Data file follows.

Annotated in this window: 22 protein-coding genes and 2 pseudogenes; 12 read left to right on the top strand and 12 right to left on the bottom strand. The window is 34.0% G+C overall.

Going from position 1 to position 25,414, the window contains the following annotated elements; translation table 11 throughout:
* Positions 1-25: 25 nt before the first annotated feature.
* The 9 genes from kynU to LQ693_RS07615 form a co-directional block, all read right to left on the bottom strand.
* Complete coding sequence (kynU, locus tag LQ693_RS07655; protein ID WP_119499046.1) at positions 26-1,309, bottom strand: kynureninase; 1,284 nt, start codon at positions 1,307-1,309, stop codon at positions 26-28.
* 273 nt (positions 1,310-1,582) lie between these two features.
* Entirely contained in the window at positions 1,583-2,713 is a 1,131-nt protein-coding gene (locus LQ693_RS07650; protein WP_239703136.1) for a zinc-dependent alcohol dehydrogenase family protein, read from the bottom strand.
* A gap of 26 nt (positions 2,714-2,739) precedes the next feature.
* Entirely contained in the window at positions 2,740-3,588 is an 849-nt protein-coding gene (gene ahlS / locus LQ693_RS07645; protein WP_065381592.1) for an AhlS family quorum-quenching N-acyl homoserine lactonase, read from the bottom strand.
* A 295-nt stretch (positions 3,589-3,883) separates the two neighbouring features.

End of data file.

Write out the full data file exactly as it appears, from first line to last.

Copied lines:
Annotated in this window: 22 protein-coding genes and 2 pseudogenes; 12 read left to right on the top strand and 12 right to left on the bottom strand. The window is 34.0% G+C overall.

Going from position 1 to position 25,414, the window contains the following annotated elements; translation table 11 throughout:
* Positions 1-25: 25 nt before the first annotated feature.
* The 9 genes from kynU to LQ693_RS07615 form a co-directional block, all read right to left on the bottom strand.
* Complete coding sequence (kynU, locus tag LQ693_RS07655; protein ID WP_119499046.1) at positions 26-1,309, bottom strand: kynureninase; 1,284 nt, start codon at positions 1,307-1,309, stop codon at positions 26-28.
* 273 nt (positions 1,310-1,582) lie between these two features.
* Entirely contained in the window at positions 1,583-2,713 is a 1,131-nt protein-coding gene (locus LQ693_RS07650; protein WP_239703136.1) for a zinc-dependent alcohol dehydrogenase family protein, read from the bottom strand.
* A gap of 26 nt (positions 2,714-2,739) precedes the next feature.
* Entirely contained in the window at positions 2,740-3,588 is an 849-nt protein-coding gene (gene ahlS / locus LQ693_RS07645; protein WP_065381592.1) for an AhlS family quorum-quenching N-acyl homoserine lactonase, read from the bottom strand.
* A 295-nt stretch (positions 3,589-3,883) separates the two neighbouring features.